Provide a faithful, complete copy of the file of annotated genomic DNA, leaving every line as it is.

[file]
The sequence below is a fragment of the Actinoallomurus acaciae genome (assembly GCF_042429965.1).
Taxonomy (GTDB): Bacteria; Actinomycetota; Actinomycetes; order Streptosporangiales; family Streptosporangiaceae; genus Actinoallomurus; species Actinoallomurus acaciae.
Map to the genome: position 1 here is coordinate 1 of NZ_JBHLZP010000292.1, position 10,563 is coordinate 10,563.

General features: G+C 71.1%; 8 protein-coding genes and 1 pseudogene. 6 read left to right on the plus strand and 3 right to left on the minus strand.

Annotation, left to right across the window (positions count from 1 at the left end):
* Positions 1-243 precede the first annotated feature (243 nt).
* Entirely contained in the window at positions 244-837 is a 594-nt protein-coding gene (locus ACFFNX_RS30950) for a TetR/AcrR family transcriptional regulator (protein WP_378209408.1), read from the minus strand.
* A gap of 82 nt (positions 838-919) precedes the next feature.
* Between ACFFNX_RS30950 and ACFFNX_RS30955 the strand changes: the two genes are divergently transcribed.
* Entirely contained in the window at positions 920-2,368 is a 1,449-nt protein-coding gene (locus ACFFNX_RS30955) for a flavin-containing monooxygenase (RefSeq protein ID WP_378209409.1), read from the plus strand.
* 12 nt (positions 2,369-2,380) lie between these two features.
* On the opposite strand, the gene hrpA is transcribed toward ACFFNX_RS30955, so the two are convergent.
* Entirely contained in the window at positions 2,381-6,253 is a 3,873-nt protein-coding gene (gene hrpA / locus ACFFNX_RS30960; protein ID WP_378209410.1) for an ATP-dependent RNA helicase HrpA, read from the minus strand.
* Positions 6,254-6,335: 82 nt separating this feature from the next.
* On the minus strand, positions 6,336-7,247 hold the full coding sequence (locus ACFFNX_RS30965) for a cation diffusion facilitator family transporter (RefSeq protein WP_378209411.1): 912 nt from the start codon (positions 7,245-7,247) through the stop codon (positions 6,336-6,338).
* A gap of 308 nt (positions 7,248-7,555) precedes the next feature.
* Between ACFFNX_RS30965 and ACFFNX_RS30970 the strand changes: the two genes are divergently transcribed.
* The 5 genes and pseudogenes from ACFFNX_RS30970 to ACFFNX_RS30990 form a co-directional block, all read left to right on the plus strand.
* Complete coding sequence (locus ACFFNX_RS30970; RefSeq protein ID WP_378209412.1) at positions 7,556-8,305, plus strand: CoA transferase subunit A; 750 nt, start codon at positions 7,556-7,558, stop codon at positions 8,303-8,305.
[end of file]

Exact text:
The sequence below is a fragment of the Actinoallomurus acaciae genome (assembly GCF_042429965.1).
Taxonomy (GTDB): Bacteria; Actinomycetota; Actinomycetes; order Streptosporangiales; family Streptosporangiaceae; genus Actinoallomurus; species Actinoallomurus acaciae.
Map to the genome: position 1 here is coordinate 1 of NZ_JBHLZP010000292.1, position 10,563 is coordinate 10,563.

General features: G+C 71.1%; 8 protein-coding genes and 1 pseudogene. 6 read left to right on the plus strand and 3 right to left on the minus strand.

Annotation, left to right across the window (positions count from 1 at the left end):
* Positions 1-243 precede the first annotated feature (243 nt).
* Entirely contained in the window at positions 244-837 is a 594-nt protein-coding gene (locus ACFFNX_RS30950) for a TetR/AcrR family transcriptional regulator (protein WP_378209408.1), read from the minus strand.
* A gap of 82 nt (positions 838-919) precedes the next feature.
* Between ACFFNX_RS30950 and ACFFNX_RS30955 the strand changes: the two genes are divergently transcribed.
* Entirely contained in the window at positions 920-2,368 is a 1,449-nt protein-coding gene (locus ACFFNX_RS30955) for a flavin-containing monooxygenase (RefSeq protein ID WP_378209409.1), read from the plus strand.
* 12 nt (positions 2,369-2,380) lie between these two features.
* On the opposite strand, the gene hrpA is transcribed toward ACFFNX_RS30955, so the two are convergent.
* Entirely contained in the window at positions 2,381-6,253 is a 3,873-nt protein-coding gene (gene hrpA / locus ACFFNX_RS30960; protein ID WP_378209410.1) for an ATP-dependent RNA helicase HrpA, read from the minus strand.
* Positions 6,254-6,335: 82 nt separating this feature from the next.
* On the minus strand, positions 6,336-7,247 hold the full coding sequence (locus ACFFNX_RS30965) for a cation diffusion facilitator family transporter (RefSeq protein WP_378209411.1): 912 nt from the start codon (positions 7,245-7,247) through the stop codon (positions 6,336-6,338).
* A gap of 308 nt (positions 7,248-7,555) precedes the next feature.
* Between ACFFNX_RS30965 and ACFFNX_RS30970 the strand changes: the two genes are divergently transcribed.
* The 5 genes and pseudogenes from ACFFNX_RS30970 to ACFFNX_RS30990 form a co-directional block, all read left to right on the plus strand.
* Complete coding sequence (locus ACFFNX_RS30970; RefSeq protein ID WP_378209412.1) at positions 7,556-8,305, plus strand: CoA transferase subunit A; 750 nt, start codon at positions 7,556-7,558, stop codon at positions 8,303-8,305.